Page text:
“ISIS deliberately withdrew and relocated many of its fighters and their families,” the reports states.
“ISIS’s forces are now dispersed across both countries and are waging a capable insurgency,” it says. “ISIS retained a global finance network that funded its transition back to an insurgency and managed to preserve sufficient weapons and other supplies in tunnel systems and other support zones in order to equip its regenerated insurgent force.”
The concerns about a possible IS resurgence are not new.
As far back as August 2018, U.S. defense officials were warning IS was “well-positioned to rebuild and work on enabling its physical caliphate to re-emerge.”
More recently, U.S. Assistant Secretary of State for Stabilization Denise Natali warned, “the threat persists.”
And even this week, a statement by the Global Coalition to Defeat IS, admitted the terror group remains both resilient and undaunted, with cells in Syria and Iraq to conduct an increasing number of attacks against coalition partners and coalition partner forces.
“This is a major concern for the entire Coalition, as it puts at risk key military gains and the stability necessary for recovery,” the statement said.
Data compiled by the Syrian-based Rojava Information Center and published earlier this month seems to support such concerns.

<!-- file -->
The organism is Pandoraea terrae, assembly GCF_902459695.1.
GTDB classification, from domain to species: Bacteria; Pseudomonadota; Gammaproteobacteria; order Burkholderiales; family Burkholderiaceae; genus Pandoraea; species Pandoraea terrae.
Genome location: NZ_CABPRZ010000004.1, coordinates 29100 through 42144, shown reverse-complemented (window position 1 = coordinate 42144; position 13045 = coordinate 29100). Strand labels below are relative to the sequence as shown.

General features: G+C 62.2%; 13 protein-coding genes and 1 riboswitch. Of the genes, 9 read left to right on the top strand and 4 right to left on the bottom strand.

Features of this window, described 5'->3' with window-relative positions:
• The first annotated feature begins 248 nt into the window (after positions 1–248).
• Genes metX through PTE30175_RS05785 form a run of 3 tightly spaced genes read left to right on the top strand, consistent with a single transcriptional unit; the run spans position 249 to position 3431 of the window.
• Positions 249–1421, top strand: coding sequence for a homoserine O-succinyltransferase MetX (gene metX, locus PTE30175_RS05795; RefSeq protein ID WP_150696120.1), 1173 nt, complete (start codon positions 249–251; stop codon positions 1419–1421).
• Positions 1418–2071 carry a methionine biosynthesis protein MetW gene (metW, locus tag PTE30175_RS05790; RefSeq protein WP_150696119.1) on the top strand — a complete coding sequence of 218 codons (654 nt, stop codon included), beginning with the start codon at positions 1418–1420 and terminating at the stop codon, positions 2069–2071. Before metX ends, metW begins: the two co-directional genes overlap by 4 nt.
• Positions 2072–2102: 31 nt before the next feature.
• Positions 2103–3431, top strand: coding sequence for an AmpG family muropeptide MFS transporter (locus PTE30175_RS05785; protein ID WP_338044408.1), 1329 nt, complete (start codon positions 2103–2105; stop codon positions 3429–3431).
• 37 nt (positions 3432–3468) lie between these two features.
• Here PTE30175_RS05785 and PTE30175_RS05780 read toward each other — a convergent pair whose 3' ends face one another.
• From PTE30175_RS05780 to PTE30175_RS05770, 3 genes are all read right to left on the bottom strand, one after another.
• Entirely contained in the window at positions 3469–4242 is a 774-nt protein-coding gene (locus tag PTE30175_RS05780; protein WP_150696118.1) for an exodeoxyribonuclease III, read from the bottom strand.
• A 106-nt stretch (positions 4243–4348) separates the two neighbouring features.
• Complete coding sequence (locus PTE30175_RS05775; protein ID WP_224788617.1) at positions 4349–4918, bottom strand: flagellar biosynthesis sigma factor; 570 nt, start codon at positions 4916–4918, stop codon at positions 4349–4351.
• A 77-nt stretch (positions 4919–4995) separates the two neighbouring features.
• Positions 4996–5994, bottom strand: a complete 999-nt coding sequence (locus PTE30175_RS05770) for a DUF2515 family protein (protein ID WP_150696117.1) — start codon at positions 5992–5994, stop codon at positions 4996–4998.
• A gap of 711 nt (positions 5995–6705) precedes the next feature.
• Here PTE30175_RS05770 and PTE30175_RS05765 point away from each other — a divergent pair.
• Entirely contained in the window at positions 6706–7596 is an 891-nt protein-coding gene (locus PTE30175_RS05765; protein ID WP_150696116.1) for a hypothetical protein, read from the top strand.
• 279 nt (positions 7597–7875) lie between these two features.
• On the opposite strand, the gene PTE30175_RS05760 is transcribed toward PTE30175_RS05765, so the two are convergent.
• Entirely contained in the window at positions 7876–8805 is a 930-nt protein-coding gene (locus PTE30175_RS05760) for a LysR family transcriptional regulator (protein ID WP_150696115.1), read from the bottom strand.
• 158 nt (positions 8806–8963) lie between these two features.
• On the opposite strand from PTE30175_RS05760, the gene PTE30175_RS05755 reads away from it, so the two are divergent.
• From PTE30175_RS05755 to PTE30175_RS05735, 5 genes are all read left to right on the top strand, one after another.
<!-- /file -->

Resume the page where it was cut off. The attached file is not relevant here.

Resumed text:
The center found there were 139 attacks by IS sleeper cells in northeastern Syria alone in May, an increase of 61% over the previous month. The number of deaths also rose, 42% in May to 78, with increases even in previously secure areas.
In addition to the attacks, IS has been blamed for burning hundreds of hectares of farmland in Syria and Iraq.
According to the most recent U.S. estimates, IS still commands at least 10,000 fighters across the two countries. But despite the threat, U.S. troops involved in supporting the fight against IS have been leaving Syria.
“The number of U.S. forces that are present now is quite a bit lower than when the drawdown began,” Chris Maier, the director of the Pentagon’s Defeat IS Task Force, told a small group of reporters last month.
“U.S. force numbers will continue to draw down as conditions continue to, we hope, improve,” he added.
Since then, some U.S. forces have been assigned to return to Syria, but according to U.S. defense officials, their primary mission is to protect forces there from growing threats from Iranian proxies in the region.
The overall trendlines, though, concern the authors of the ISW report, calling the lessening U.S. engagement, especially in Syria, “a critical mistake.”
Instead, the report calls on the U.S. to develop a long-term strategy that combines both military and a plan to address ongoing economic and humanitarian problems.
“Another limited intervention will not be sufficient,” concludes study co-author Jennifer Cafarella.
“The ISIS campaign in Iraq and Syria has demonstrated to ostensibly liberated communities that they are not safe, perpetuating conditions of fear and distrust that will make it increasingly difficult to establish durable and legitimate security and political structures.” (VOA)